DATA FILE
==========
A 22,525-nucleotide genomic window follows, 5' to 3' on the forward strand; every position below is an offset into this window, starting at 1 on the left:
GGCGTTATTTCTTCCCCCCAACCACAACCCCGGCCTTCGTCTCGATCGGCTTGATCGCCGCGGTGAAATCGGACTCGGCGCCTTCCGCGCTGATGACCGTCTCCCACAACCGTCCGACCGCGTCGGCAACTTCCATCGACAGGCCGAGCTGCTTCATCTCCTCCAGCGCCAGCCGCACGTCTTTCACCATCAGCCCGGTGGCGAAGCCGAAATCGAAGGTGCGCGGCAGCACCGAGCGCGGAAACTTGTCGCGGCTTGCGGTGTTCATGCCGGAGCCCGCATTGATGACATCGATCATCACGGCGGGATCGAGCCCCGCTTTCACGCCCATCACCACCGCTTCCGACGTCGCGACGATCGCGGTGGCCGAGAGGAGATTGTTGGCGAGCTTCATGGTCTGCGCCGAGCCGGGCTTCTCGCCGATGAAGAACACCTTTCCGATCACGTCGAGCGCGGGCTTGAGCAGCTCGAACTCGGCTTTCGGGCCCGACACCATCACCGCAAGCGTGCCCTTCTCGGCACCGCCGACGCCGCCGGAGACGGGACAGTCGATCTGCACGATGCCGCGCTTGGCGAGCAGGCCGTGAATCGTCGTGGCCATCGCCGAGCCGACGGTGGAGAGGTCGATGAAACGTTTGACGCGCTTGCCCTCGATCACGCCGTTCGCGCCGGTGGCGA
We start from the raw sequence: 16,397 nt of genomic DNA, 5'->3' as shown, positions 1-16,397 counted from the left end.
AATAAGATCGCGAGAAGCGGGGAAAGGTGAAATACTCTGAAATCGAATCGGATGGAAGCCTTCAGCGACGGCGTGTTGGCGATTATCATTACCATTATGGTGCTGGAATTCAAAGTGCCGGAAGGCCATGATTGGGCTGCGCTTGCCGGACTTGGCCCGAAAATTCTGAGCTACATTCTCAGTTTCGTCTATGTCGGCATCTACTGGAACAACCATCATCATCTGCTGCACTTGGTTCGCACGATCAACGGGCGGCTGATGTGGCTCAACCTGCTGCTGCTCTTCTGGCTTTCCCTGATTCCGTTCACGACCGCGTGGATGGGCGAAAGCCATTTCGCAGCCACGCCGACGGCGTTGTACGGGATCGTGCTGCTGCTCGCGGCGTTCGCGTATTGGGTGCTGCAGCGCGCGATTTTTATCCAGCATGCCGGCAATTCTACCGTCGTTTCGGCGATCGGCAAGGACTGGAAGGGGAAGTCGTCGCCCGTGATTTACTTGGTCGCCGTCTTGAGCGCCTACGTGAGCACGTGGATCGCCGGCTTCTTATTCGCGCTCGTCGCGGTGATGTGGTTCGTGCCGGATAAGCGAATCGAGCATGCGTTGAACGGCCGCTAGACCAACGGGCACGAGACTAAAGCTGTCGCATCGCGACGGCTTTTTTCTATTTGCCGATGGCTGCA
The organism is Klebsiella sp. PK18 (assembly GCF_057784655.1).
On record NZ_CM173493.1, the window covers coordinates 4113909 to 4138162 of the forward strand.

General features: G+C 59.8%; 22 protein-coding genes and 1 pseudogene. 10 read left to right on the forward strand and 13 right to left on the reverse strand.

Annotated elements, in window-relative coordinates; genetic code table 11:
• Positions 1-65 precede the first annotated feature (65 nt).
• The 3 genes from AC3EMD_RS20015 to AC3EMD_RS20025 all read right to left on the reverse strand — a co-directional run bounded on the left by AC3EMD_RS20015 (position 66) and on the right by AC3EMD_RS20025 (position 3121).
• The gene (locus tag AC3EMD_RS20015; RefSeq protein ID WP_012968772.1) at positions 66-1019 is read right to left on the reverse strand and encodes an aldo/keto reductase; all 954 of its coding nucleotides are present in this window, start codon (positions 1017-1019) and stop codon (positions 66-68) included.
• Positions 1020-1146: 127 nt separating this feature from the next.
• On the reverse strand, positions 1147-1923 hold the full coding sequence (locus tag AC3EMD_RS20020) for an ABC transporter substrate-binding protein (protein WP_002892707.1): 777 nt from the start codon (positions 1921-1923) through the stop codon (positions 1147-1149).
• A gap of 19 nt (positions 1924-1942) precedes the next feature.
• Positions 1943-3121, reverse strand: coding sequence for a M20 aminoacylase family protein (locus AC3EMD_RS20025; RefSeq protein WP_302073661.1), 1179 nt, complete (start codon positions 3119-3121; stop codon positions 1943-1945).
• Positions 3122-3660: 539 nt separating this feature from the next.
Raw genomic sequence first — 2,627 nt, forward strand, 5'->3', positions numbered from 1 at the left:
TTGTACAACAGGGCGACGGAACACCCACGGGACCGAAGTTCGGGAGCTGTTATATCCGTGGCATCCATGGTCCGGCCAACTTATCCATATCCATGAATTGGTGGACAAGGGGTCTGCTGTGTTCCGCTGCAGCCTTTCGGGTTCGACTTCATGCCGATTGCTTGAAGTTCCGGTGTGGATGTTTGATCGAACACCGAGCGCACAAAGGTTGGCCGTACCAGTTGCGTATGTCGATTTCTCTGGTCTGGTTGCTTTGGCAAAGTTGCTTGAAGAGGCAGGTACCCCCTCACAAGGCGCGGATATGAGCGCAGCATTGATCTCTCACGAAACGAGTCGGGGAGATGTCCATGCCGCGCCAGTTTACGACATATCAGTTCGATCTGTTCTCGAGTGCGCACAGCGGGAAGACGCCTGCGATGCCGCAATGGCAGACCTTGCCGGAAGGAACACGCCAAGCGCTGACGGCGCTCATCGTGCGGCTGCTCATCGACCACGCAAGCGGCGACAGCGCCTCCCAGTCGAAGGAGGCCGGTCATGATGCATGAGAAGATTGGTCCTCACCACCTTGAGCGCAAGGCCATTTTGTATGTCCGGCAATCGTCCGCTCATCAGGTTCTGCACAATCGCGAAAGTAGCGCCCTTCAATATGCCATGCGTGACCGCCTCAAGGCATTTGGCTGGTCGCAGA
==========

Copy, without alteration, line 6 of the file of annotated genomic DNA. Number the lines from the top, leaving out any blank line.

On record NZ_CM173493.1, the window covers coordinates 4113909 to 4138162 of the forward strand.